easy to use

  • we want the system to be easy to understand and to develop on
  • we want the system to be easy to use for system builders
  • we want the system to be easy to use and understand for admins

We want a system that is easy to use and understand. It is key that developers are able to develop on it, system builders able to get their work done and admins can install and use the apps from the store.

For Ubuntu Touch, we’ve made a system that is easy to understand and to develop on with a simple declarative permissions model. We’ll refine that for Snappy and make it easy to develop on too. Remember, the security policy is there not just so we can be ‘super secure’ but because it is what gives us the assurances needed for system upgrades, a safe app store and an altogether bulletproof system.

As mentioned, the system we have designed is super flexible. Specifically, the underlying system supports:

  1. apps working wholly within the security policy (aka, ‘common’ security policy groups and templates)
  2. apps declaring specific exceptions to the security policy
  3. apps declaring to use restricted security policy
  4. apps declaring to run (effectively) unconfined
  5. apps shipping hand-crafted policy (that can be strict or lenient)

(Keep in mind the Ubuntu App Store policy will auto-accept apps falling under ‘1’ and trigger manual review for the others)

The above all works today (though it isn’t always friendly– we’re working on that) and the developer is in control. As such, Snappy developers have a plethora of options and can create snaps with security policy for their needs. When the developer wants to ship the app and make it available to all Snappy users via the Ubuntu App Store, then the developer may choose to work within the system to have automated reviews or choose not to and manage the process via manual reviews/commercial relationship with Canonical.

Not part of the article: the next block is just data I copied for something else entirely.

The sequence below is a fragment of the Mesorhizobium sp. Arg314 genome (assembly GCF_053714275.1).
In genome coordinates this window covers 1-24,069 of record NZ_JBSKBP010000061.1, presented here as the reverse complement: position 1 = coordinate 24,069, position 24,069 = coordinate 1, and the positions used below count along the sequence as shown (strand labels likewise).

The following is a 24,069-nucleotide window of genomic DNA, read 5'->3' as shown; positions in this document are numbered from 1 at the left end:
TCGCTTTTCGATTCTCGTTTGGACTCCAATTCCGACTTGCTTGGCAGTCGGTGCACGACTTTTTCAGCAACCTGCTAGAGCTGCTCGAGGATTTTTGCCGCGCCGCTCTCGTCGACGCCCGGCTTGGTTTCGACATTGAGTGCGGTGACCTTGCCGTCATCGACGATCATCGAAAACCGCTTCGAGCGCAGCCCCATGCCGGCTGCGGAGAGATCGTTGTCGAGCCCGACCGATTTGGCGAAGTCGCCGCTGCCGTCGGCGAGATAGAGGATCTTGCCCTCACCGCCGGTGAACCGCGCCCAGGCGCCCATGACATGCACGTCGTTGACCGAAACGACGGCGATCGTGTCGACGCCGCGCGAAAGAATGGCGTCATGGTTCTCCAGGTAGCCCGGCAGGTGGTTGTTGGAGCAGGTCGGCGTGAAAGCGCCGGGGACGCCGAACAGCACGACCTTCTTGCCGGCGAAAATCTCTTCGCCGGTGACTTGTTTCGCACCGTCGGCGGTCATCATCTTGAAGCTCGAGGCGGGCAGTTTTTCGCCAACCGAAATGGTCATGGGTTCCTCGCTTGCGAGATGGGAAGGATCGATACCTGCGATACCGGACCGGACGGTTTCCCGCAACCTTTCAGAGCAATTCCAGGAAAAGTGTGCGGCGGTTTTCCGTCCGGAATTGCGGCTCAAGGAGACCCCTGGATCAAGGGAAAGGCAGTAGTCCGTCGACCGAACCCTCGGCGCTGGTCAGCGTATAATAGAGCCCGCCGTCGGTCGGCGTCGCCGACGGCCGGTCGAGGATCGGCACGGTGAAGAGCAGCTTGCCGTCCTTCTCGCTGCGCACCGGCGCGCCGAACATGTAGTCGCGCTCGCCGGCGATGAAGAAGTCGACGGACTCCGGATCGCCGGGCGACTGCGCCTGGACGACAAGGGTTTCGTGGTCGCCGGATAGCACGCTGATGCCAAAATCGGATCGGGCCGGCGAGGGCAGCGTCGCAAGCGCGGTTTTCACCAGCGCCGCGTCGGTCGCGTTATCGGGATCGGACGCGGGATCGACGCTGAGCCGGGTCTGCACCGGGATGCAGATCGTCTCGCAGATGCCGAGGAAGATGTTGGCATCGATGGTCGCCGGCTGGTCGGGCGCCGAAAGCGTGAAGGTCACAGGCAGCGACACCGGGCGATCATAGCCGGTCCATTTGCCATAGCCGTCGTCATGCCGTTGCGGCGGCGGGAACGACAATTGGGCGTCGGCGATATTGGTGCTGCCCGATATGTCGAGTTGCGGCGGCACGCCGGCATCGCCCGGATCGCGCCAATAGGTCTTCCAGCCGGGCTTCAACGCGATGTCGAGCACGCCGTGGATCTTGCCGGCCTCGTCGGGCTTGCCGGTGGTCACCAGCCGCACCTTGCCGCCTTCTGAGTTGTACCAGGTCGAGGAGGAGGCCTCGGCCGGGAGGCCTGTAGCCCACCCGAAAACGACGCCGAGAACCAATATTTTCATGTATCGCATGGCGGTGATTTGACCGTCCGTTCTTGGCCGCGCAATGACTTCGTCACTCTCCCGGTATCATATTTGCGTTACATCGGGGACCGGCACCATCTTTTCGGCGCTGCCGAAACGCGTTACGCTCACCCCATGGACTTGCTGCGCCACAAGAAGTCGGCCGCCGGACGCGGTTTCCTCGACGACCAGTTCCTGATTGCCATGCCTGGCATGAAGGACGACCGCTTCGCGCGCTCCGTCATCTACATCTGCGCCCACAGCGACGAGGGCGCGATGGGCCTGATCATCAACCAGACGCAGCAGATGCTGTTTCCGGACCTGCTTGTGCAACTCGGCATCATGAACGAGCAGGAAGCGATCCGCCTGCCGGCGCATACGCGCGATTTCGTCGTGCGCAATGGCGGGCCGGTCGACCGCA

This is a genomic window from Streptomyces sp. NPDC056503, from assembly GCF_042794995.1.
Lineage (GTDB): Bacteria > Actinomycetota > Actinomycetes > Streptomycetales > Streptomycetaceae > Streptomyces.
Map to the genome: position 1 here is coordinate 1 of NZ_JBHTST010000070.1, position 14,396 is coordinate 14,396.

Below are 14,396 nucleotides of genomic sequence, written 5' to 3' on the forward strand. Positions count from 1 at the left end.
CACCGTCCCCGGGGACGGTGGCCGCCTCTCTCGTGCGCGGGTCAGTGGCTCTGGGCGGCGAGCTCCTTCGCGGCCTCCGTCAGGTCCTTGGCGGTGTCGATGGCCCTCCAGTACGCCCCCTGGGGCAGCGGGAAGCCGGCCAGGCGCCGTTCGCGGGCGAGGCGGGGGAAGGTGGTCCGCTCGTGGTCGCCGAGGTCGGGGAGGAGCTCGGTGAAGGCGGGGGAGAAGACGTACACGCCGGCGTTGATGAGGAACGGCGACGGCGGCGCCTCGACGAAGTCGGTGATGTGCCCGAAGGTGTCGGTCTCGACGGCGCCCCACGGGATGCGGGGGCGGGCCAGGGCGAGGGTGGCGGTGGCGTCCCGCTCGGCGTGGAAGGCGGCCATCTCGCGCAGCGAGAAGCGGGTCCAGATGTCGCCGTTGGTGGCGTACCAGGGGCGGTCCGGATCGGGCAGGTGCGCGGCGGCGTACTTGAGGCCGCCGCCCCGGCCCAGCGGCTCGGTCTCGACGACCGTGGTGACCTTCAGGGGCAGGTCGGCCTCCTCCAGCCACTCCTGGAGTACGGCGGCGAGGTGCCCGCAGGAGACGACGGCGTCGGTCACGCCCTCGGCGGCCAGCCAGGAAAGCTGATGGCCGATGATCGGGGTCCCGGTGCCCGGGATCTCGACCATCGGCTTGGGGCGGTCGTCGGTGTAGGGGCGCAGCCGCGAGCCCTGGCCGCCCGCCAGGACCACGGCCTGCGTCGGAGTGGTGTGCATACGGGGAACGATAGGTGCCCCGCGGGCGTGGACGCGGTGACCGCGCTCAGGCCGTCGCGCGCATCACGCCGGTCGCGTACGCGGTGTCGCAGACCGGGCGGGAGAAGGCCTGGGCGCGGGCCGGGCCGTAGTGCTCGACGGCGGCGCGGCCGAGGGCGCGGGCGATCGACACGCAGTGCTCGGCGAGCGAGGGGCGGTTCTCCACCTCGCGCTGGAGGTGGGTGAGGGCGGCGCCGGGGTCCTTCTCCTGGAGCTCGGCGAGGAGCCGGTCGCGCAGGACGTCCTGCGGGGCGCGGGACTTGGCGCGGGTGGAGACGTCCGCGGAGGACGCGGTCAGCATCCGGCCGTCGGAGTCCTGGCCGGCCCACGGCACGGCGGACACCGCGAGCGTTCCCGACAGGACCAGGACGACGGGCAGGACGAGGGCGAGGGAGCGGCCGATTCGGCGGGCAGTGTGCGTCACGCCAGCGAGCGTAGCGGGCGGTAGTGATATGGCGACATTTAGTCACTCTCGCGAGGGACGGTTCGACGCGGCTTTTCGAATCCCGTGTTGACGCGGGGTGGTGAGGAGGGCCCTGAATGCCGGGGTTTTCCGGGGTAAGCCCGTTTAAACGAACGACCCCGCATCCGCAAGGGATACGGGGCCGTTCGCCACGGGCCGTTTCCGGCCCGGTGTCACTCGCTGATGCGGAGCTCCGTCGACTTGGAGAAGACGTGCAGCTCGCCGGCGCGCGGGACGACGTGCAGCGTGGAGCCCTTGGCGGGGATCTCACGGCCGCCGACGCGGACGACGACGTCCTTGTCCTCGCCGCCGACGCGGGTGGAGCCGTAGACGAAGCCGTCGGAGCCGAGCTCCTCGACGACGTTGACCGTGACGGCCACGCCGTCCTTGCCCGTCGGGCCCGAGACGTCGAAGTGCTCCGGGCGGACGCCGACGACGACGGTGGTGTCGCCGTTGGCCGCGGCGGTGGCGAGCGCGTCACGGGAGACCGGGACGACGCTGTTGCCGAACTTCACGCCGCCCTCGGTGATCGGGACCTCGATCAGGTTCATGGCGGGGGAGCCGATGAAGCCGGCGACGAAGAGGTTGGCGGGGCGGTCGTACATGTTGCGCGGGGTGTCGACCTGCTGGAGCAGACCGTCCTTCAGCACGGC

Moving forward

The above works really well for Ubuntu Touch, but today there is too much friction with regard to hardware access. We will make this experience better without compromising on any of our goals. How do we put this all together, today, so people can get stuff done with snappy without sacrificing on our goals, making it harder on ourselves in the future or otherwise opening Pandora’s box? We don’t want to relax our security policy, because we can’t make the bulletproof assurances we are striving for and it would be hard to tighten the security. We could also add some temporary security policy that adds only certain accesses (eg, serial devices) but, while useful, this is too inflexible. We also don’t want to have apps declare the accesses themselves to automatically adds the necessary security policy, because this (potentially) privileged access is then hidden from the Snappy for Ubuntu Core user.

The answer is simple when we remember that the Snappy for Ubuntu Core user (ie, the one who is able to run the snappy command) is knowledgeable enough to make the trust decision for giving an app access to hardware. In other words, let the admin/developer/system builder be in control.